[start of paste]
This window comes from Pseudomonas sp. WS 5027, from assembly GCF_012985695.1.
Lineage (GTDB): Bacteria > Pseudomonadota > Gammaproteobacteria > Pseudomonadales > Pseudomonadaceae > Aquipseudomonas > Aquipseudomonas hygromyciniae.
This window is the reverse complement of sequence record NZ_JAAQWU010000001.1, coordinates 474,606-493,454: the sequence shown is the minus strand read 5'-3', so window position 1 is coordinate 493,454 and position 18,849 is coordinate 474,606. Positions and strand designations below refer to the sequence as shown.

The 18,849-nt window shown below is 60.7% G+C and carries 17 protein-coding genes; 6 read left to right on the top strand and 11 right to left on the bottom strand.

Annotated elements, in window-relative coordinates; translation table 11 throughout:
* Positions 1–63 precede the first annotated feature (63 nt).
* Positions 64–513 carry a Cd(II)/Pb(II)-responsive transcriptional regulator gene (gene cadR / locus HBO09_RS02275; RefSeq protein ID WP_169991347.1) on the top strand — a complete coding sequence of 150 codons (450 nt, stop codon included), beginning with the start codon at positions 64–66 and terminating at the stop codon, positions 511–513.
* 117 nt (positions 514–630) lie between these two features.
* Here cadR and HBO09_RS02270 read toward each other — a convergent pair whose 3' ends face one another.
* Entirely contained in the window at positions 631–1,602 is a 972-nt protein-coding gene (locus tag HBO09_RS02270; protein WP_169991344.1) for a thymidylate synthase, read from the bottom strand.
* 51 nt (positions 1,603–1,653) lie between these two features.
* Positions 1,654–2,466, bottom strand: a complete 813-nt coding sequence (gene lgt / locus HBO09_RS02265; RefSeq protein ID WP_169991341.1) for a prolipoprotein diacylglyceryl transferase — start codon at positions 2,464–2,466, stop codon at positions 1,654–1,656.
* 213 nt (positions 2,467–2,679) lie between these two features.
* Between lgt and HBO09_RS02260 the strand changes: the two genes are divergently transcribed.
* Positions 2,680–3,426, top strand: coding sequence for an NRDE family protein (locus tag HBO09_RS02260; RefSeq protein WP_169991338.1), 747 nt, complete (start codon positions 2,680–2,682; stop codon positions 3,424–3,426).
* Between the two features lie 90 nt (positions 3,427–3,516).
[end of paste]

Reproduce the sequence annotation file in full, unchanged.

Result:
This window comes from Pseudomonas sp. WS 5027, from assembly GCF_012985695.1.
Lineage (GTDB): Bacteria > Pseudomonadota > Gammaproteobacteria > Pseudomonadales > Pseudomonadaceae > Aquipseudomonas > Aquipseudomonas hygromyciniae.
This window is the reverse complement of sequence record NZ_JAAQWU010000001.1, coordinates 474,606-493,454: the sequence shown is the minus strand read 5'-3', so window position 1 is coordinate 493,454 and position 18,849 is coordinate 474,606. Positions and strand designations below refer to the sequence as shown.

The 18,849-nt window shown below is 60.7% G+C and carries 17 protein-coding genes; 6 read left to right on the top strand and 11 right to left on the bottom strand.

Annotated elements, in window-relative coordinates; translation table 11 throughout:
* Positions 1–63 precede the first annotated feature (63 nt).
* Positions 64–513 carry a Cd(II)/Pb(II)-responsive transcriptional regulator gene (gene cadR / locus HBO09_RS02275; RefSeq protein ID WP_169991347.1) on the top strand — a complete coding sequence of 150 codons (450 nt, stop codon included), beginning with the start codon at positions 64–66 and terminating at the stop codon, positions 511–513.
* 117 nt (positions 514–630) lie between these two features.
* Here cadR and HBO09_RS02270 read toward each other — a convergent pair whose 3' ends face one another.
* Entirely contained in the window at positions 631–1,602 is a 972-nt protein-coding gene (locus tag HBO09_RS02270; protein WP_169991344.1) for a thymidylate synthase, read from the bottom strand.
* 51 nt (positions 1,603–1,653) lie between these two features.
* Positions 1,654–2,466, bottom strand: a complete 813-nt coding sequence (gene lgt / locus HBO09_RS02265; RefSeq protein ID WP_169991341.1) for a prolipoprotein diacylglyceryl transferase — start codon at positions 2,464–2,466, stop codon at positions 1,654–1,656.
* 213 nt (positions 2,467–2,679) lie between these two features.
* Between lgt and HBO09_RS02260 the strand changes: the two genes are divergently transcribed.
* Positions 2,680–3,426, top strand: coding sequence for an NRDE family protein (locus tag HBO09_RS02260; RefSeq protein WP_169991338.1), 747 nt, complete (start codon positions 2,680–2,682; stop codon positions 3,424–3,426).
* Between the two features lie 90 nt (positions 3,427–3,516).